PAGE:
Remains of French Hostage Found in Lebanon
Staff and agencies-06 March, 2006
By SAM F. GHATTAS,
BEIRUT, Lebanon - Lebanon has found the remains of Michel Seurat, a French history researcher whom Islamic militants kidnapped in 1985 during the civil war, a police official said Monday. Seurat was kidnapped May 22, 1985. He was among dozens of Westerners kidnapped in Beirut during the 1980s when the 1975-90 civil war was at its height. Seurat‘s kidnappers, a pro-Iranian Shiite Muslim group, Islamic Jihad, claimed on March 5, 1986 that they had killed him in retaliation for France‘s extraditing two pro-Iranian Iraqi dissidents to Baghdad. The bones were found in the Shiite-dominated southern suburbs. The groups that kidnapped Westerners were believed to come from the Shiite community. Most of the Westerners kidnapped in the 1980s were released, but the fate of several remains unknown.
Lebanon Leader Asks Rice to Pressure Syria
Monday March 6, 2006 10:46 PM
By BARRY SCHWEID -AP Diplomatic Writer
WASHINGTON (AP) - Less than three years after losing his U.S. visa for saying he wished a top Pentagon official had been hit with a rocket, a senior Lebanese political leader pocketed an audience with Secretary of State Condoleezza Rice and received her assurances of support for his country. Speaking in Arabic after the meeting Monday, which came within two weeks of a similar session with Rice in Beirut, Jumblatt acknowledged to reporters that his remarks about then-Deputy Secretary of Defense Paul Wolfowitz had been harmful. But they evidently have mended the strain, and Jumblatt was due to meet Tuesday with Wolfowitz, who is now head of the World Bank, about economic aid to his country. Jumblatt said Wolfowitz had credited him in an interview with being a participant in Lebanon's ``freedom revolution.''
The focus of his meeting with Wolfowitz on Tuesday is expected to be on how the bank can assist the Lebanese economy.
Rice did not speak to reporters after she saw Jumblatt, A State Department spokesman, Tom Casey, said Rice had assured the Druse leader of ``ongoing U.S. support for the path of democracy and reform.''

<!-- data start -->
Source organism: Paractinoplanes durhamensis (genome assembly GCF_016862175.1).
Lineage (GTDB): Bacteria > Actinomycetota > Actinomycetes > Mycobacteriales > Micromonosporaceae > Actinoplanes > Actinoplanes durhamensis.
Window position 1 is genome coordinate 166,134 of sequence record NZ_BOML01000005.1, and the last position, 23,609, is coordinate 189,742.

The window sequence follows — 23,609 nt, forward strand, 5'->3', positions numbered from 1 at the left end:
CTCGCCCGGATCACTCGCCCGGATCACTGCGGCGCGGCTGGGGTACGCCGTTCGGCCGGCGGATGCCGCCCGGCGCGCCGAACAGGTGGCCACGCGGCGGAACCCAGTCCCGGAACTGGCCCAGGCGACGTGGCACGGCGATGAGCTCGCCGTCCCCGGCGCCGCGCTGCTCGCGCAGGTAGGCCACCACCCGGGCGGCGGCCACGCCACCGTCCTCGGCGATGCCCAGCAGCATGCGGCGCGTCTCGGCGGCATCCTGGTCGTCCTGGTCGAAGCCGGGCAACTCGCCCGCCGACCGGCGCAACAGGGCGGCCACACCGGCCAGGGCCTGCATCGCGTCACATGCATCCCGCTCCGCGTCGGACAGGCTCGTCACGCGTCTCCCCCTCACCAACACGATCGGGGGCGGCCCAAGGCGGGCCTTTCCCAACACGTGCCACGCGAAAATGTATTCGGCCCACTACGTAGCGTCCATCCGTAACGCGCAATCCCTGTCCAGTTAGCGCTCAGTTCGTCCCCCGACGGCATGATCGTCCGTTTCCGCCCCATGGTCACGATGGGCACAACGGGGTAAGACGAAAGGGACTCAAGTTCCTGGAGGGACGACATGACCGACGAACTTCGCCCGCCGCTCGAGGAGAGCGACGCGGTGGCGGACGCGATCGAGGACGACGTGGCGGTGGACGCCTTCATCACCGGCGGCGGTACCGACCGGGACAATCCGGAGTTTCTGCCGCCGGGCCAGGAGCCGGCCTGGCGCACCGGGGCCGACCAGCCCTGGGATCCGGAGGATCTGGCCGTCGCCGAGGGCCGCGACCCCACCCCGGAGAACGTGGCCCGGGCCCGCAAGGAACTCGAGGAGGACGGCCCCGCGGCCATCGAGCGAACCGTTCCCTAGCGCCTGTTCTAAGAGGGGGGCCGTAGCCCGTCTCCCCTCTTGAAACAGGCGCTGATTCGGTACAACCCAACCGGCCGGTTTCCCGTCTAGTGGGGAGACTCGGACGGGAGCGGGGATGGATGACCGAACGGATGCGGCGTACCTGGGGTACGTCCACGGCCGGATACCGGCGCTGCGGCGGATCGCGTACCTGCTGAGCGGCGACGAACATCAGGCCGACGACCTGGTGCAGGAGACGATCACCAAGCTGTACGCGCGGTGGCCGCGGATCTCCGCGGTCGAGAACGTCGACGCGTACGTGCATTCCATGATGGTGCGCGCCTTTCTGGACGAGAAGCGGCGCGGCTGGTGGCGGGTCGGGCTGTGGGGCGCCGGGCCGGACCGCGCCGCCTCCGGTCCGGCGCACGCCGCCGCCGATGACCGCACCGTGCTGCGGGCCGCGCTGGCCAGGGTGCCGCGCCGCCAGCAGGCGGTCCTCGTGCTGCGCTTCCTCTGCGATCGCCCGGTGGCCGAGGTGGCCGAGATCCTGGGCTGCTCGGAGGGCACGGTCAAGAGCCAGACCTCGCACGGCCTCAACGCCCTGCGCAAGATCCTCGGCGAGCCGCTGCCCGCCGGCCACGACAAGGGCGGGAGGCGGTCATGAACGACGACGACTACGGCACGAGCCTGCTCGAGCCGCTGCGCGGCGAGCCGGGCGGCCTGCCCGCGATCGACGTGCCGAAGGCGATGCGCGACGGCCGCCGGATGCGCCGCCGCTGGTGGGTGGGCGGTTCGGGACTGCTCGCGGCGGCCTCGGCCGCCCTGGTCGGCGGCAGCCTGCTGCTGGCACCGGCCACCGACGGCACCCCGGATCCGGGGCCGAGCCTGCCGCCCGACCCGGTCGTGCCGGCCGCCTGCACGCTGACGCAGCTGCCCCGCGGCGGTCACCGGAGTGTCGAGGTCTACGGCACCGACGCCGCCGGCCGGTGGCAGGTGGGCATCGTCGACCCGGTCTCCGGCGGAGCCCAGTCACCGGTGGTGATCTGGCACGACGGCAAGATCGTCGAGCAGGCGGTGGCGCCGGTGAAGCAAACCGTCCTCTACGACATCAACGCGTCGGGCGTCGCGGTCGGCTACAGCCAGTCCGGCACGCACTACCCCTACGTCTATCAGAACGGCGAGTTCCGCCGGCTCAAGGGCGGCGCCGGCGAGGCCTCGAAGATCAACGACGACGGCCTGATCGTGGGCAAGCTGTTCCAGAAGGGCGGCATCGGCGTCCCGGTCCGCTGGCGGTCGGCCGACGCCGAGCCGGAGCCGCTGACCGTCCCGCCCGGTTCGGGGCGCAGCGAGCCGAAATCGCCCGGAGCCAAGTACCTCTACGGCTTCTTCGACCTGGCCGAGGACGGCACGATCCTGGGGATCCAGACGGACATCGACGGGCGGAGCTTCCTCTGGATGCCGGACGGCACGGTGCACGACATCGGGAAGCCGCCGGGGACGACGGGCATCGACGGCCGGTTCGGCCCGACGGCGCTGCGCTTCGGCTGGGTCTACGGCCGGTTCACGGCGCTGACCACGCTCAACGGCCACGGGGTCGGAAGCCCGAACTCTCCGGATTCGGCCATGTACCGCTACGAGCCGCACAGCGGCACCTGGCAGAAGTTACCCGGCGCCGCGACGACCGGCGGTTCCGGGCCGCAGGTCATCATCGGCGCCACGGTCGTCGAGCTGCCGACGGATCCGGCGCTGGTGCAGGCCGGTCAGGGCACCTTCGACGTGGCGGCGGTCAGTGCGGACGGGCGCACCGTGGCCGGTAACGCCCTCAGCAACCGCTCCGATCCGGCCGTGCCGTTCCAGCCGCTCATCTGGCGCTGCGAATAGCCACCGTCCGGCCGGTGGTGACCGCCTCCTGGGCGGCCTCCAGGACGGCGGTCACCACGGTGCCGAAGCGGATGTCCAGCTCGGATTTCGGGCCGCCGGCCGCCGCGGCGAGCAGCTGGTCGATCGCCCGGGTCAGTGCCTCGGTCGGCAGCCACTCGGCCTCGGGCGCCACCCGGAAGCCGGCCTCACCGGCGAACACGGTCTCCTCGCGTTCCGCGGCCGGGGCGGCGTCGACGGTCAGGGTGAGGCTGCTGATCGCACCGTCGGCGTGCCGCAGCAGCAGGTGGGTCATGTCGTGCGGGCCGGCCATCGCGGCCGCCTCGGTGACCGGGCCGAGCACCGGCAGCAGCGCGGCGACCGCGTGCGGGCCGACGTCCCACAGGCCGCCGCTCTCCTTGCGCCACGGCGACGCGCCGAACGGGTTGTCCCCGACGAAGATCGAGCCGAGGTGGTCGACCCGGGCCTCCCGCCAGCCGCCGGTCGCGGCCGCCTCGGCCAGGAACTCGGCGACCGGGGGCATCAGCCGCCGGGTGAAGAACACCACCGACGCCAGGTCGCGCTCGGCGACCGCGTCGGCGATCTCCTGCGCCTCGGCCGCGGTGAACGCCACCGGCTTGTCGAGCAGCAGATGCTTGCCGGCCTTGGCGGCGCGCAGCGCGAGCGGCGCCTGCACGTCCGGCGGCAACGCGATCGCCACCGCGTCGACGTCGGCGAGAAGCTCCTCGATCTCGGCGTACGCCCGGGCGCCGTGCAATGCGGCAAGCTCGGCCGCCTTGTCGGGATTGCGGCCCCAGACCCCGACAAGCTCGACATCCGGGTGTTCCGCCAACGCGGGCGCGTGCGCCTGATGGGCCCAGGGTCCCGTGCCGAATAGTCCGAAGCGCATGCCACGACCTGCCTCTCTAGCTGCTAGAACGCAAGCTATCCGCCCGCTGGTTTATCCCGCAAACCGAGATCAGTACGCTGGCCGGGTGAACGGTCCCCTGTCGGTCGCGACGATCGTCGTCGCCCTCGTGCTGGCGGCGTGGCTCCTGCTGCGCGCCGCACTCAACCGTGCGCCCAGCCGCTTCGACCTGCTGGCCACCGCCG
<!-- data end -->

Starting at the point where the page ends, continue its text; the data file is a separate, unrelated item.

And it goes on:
While Casey did not provide details of what form that support might take, he singled out Lebanon's right to free and fair presidential elections under a U.N. Security Council resolution. Jumblatt said before seeing Rice that he wanted U.S. support to ``liberate our country'' from Syrian influence. He said the outcome ultimately depends on opposition forces in Syria.
Rice's two meetings with the anti-Syria leader of the Progressive Socialist Party symbolically ensures that Syria and its supporters are made aware of the U.S. determination to terminate Syrian influence in Lebanon.
For Jumblatt, a sometimes quixotic politician, it's a long leap since he lost his U.S. visa in November 2003 for publicly expressing regret that Wolfowitz, an architect of the war in Iraq, had survived a rocket attack on a hotel in Baghdad.
Jumblatt, always sharp-tongued and with a history of shifting his alliances, was an ardent supporter of Syria until two years ago. A day after the Baghdad rocket attack he said he hoped it would be more effective next time ``to get rid of this germ and people like him in Washington, who are wreaking havoc with the Arab land in Iraq and in Palestine.''
In a news conference Monday at the Brookings Institution's Saban Center before calling on Rice, Jumblatt criticized U.S. strategy in Iraq, saying, ``It was a big mistake to destroy the Iraq army.'' The result, he said, is that Syria and Iran are free ``to play'' inside Iraq. He also spoke hopefully of the extremist Palestinian group Hamas changing its anti-Israel policy once it is in power. But Jumblatt took a low-key approach on that volatile issue and said, ``I am not here to defend Hamas.''
In fact, he said his mission was to generate political, economic and diplomatic pressure on Syria and Lebanon's pro-Syrian president, Emile Lahoud, and look into ways the U.S. might persuade Saudi Arabia and Egypt to play a role.
``The Syrians are smuggling troops and weapons into Lebanon. The same people they are sending to Iraq,'' he said. ``If you don't change Syrian policy, you won't have peace.''
Under U.S. and French pressure, Syria has withdrawn its troops from Lebanon. But it remains a potent force in the neighboring Arab country, and channels Iranian weapons to Hezbollah, a militant Lebanese group classified along with Hamas by the State Department as a terrorist organization.
Arab govts to pressure Syria to quit Lebanon
(AP)7 March 2006 WASHINGTON — Senior Lebanese political leader Walid Jumblatt called yesterday for US support to “liberate our country” from Syrian influence. But the outcome ultimate depends on opposition forces in Syria, he said before a meeting with Secretary of State Condoleezza Rice.It was Rice’s second meeting with the anti-Syria leader of the Progressive Socialist Party in two weeks, symbolically ensuring Syria and its supporters are made aware of the US determination to terminate Syrian influence in Lebanon. For Jumblat it’s a long leap since he lost his US visa in 2003 for publicly expressing regret that he hoped a missile would kill then-Deputy Secretary of Defence Paul Wolfowitz. An architect of the war in Iraq, Wolfowitz had survived a rocket attack on a hotel in Baghdad.